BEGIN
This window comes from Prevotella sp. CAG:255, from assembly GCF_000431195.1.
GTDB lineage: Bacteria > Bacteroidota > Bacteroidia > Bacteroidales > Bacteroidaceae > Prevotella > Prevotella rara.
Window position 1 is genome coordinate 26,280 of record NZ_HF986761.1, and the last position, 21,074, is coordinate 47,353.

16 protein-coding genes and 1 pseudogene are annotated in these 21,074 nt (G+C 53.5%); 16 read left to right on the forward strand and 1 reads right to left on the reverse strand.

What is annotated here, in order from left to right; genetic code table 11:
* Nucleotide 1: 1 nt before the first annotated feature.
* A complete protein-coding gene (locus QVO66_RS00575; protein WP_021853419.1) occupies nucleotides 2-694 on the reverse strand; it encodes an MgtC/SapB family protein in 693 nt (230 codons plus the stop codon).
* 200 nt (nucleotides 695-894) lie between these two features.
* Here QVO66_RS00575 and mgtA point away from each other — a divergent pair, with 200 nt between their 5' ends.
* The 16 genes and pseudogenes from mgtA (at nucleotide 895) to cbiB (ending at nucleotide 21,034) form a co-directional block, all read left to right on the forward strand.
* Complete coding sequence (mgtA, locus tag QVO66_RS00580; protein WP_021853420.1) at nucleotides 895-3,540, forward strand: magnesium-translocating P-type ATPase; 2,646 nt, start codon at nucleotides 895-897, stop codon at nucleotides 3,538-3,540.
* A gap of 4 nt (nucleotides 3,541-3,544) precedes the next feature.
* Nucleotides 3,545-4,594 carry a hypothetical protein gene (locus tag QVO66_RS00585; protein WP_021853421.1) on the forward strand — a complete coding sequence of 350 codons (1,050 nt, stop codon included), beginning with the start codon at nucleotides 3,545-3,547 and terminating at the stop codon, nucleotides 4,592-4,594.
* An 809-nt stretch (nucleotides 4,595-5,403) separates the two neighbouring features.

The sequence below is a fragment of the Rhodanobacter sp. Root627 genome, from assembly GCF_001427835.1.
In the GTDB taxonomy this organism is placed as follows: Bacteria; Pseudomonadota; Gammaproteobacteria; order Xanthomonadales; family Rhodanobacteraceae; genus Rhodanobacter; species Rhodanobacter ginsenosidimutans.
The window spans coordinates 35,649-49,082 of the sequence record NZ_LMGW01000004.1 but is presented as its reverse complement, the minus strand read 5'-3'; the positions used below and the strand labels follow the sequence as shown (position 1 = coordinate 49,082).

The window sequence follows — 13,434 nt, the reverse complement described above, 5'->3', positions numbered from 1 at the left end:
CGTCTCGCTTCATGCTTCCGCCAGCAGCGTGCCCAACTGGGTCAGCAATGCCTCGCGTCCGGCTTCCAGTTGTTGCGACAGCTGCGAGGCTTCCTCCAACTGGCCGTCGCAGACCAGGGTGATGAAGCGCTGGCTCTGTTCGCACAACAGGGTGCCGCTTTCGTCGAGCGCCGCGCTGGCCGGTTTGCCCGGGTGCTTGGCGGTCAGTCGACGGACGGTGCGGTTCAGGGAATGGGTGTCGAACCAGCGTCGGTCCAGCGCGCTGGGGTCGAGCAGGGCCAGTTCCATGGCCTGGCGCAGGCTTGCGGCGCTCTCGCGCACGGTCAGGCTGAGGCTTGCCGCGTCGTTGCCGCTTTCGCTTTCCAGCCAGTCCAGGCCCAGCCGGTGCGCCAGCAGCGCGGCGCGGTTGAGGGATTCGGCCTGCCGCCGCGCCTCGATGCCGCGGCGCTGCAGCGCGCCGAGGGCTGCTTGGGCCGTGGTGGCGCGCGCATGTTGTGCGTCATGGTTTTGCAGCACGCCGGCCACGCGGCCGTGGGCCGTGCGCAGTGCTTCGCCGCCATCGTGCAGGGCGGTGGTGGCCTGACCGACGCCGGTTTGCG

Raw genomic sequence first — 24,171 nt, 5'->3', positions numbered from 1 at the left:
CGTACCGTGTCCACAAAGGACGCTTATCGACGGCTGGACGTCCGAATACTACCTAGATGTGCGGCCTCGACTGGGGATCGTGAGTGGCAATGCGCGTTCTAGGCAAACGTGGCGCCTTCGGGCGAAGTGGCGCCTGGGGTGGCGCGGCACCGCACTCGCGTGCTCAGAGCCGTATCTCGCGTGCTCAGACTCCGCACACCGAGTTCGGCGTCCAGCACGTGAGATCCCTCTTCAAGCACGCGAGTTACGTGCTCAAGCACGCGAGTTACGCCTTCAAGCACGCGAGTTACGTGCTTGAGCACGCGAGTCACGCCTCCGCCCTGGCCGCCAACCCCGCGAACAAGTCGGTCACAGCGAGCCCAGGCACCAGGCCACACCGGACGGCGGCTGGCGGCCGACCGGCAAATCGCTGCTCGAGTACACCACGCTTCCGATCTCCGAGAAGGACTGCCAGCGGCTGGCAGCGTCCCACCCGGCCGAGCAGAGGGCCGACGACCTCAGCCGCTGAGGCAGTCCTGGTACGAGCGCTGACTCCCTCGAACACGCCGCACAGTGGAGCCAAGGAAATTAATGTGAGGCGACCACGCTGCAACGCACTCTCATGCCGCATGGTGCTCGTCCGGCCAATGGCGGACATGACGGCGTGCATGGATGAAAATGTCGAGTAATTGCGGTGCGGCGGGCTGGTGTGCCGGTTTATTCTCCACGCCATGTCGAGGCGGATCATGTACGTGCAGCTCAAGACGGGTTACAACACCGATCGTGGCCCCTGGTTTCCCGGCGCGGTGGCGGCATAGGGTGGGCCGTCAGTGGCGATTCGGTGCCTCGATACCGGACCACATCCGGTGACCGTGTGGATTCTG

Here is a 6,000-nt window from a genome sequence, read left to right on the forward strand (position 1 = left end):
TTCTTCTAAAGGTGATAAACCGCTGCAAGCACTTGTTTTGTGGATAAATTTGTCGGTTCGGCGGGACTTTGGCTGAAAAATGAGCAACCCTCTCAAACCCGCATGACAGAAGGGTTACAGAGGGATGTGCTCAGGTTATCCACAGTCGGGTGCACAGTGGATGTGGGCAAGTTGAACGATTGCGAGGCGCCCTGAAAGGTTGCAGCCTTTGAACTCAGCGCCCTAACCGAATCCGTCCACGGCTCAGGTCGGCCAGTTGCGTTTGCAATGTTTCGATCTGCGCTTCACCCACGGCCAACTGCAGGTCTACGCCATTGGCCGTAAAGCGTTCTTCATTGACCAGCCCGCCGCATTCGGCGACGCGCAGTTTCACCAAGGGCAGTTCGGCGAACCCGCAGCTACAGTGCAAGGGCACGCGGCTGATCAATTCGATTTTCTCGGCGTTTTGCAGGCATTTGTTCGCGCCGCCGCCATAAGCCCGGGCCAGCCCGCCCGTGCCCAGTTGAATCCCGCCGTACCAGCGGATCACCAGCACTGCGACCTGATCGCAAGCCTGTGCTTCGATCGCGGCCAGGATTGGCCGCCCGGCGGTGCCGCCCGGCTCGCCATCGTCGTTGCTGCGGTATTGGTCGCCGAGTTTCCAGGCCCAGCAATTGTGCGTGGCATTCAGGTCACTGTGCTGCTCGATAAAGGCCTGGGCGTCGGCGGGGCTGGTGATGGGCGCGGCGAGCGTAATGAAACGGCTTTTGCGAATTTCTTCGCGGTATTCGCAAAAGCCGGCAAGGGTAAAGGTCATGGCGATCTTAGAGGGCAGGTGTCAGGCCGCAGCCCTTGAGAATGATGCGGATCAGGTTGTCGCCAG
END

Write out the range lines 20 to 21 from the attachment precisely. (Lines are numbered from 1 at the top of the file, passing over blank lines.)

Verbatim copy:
Raw genomic sequence first — 24,171 nt, 5'->3', positions numbered from 1 at the left:
CGTACCGTGTCCACAAAGGACGCTTATCGACGGCTGGACGTCCGAATACTACCTAGATGTGCGGCCTCGACTGGGGATCGTGAGTGGCAATGCGCGTTCTAGGCAAACGTGGCGCCTTCGGGCGAAGTGGCGCCTGGGGTGGCGCGGCACCGCACTCGCGTGCTCAGAGCCGTATCTCGCGTGCTCAGACTCCGCACACCGAGTTCGGCGTCCAGCACGTGAGATCCCTCTTCAAGCACGCGAGTTACGTGCTCAAGCACGCGAGTTACGCCTTCAAGCACGCGAGTTACGTGCTTGAGCACGCGAGTCACGCCTCCGCCCTGGCCGCCAACCCCGCGAACAAGTCGGTCACAGCGAGCCCAGGCACCAGGCCACACCGGACGGCGGCTGGCGGCCGACCGGCAAATCGCTGCTCGAGTACACCACGCTTCCGATCTCCGAGAAGGACTGCCAGCGGCTGGCAGCGTCCCACCCGGCCGAGCAGAGGGCCGACGACCTCAGCCGCTGAGGCAGTCCTGGTACGAGCGCTGACTCCCTCGAACACGCCGCACAGTGGAGCCAAGGAAATTAATGTGAGGCGACCACGCTGCAACGCACTCTCATGCCGCATGGTGCTCGTCCGGCCAATGGCGGACATGACGGCGTGCATGGATGAAAATGTCGAGTAATTGCGGTGCGGCGGGCTGGTGTGCCGGTTTATTCTCCACGCCATGTCGAGGCGGATCATGTACGTGCAGCTCAAGACGGGTTACAACACCGATCGTGGCCCCTGGTTTCCCGGCGCGGTGGCGGCATAGGGTGGGCCGTCAGTGGCGATTCGGTGCCTCGATACCGGACCACATCCGGTGACCGTGTGGATTCTG